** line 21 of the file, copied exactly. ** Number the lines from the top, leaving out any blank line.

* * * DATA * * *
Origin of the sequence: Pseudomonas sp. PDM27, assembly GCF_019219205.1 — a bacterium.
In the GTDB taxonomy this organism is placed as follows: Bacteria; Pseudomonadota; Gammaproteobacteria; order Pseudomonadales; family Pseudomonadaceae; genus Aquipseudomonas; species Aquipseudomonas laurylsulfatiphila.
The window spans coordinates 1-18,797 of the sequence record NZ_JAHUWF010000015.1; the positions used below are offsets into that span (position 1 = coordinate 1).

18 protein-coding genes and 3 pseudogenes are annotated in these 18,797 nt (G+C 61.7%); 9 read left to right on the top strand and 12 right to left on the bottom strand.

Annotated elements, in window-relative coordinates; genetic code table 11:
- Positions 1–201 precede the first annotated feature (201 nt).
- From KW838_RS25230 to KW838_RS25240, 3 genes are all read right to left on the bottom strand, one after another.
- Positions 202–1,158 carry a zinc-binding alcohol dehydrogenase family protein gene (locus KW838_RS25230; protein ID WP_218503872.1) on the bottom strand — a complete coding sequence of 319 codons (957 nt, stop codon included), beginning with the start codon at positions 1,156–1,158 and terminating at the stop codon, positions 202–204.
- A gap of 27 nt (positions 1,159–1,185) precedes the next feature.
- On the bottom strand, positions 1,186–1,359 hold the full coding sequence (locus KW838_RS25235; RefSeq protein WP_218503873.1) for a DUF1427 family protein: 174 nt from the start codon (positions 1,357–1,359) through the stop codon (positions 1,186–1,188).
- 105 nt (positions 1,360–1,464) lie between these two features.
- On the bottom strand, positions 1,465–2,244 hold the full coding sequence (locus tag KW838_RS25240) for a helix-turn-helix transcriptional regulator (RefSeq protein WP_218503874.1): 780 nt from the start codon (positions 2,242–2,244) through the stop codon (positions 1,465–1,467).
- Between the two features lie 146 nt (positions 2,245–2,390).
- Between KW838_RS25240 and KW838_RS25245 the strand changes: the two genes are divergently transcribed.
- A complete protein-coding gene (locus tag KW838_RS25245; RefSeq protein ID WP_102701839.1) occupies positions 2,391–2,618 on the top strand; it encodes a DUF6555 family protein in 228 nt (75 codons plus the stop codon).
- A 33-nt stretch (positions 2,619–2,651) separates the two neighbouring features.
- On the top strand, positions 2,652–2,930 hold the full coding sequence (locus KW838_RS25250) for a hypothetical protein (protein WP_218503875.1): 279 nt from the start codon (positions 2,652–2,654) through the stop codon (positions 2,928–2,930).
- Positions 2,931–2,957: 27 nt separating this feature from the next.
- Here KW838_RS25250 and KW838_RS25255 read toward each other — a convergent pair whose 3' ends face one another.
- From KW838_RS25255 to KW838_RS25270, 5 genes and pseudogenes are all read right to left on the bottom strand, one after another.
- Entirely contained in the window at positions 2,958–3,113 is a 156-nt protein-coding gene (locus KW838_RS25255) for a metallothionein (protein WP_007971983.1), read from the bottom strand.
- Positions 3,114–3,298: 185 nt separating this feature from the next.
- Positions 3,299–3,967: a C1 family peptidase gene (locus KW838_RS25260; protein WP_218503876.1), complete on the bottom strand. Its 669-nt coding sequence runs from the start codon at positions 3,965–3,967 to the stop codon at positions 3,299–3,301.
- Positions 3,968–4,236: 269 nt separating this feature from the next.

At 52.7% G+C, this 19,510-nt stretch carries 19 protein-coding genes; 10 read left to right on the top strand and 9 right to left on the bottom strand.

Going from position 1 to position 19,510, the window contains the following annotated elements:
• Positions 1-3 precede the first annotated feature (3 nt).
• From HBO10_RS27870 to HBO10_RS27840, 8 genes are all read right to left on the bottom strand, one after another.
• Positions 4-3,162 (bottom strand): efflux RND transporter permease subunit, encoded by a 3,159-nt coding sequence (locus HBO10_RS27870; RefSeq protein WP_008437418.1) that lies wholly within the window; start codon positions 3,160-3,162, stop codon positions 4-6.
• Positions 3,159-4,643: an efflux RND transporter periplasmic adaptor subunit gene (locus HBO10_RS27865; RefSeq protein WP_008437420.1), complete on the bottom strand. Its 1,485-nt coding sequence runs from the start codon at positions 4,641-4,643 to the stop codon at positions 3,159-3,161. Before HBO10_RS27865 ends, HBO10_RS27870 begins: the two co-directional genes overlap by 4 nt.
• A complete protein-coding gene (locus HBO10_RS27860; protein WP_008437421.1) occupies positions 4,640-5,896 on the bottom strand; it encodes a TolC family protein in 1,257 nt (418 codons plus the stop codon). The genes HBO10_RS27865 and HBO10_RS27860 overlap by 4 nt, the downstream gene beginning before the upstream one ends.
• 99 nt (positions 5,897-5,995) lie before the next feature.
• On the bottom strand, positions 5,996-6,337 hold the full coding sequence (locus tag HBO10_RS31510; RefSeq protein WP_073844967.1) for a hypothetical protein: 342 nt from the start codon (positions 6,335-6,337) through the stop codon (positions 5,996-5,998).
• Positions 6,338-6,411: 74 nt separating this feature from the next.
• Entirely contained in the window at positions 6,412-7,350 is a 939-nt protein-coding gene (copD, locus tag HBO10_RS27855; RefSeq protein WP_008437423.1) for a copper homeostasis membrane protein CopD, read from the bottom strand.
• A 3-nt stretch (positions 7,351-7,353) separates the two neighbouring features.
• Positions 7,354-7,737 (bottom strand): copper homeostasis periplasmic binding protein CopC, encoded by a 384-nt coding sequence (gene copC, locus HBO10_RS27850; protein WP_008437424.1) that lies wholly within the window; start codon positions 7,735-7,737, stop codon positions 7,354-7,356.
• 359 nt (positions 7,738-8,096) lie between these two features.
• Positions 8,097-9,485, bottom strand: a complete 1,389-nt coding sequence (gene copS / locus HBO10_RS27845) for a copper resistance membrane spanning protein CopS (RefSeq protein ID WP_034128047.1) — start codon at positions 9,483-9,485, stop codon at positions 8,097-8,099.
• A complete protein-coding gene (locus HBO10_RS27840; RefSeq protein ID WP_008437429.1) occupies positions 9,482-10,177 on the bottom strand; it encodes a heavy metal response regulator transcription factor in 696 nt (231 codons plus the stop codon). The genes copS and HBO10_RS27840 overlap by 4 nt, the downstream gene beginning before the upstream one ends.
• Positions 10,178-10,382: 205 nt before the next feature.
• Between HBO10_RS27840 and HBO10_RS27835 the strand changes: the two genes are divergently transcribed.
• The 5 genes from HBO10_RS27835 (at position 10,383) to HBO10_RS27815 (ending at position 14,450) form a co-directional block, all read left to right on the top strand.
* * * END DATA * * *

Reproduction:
- Entirely contained in the window at positions 2,958–3,113 is a 156-nt protein-coding gene (locus KW838_RS25255) for a metallothionein (protein WP_007971983.1), read from the bottom strand.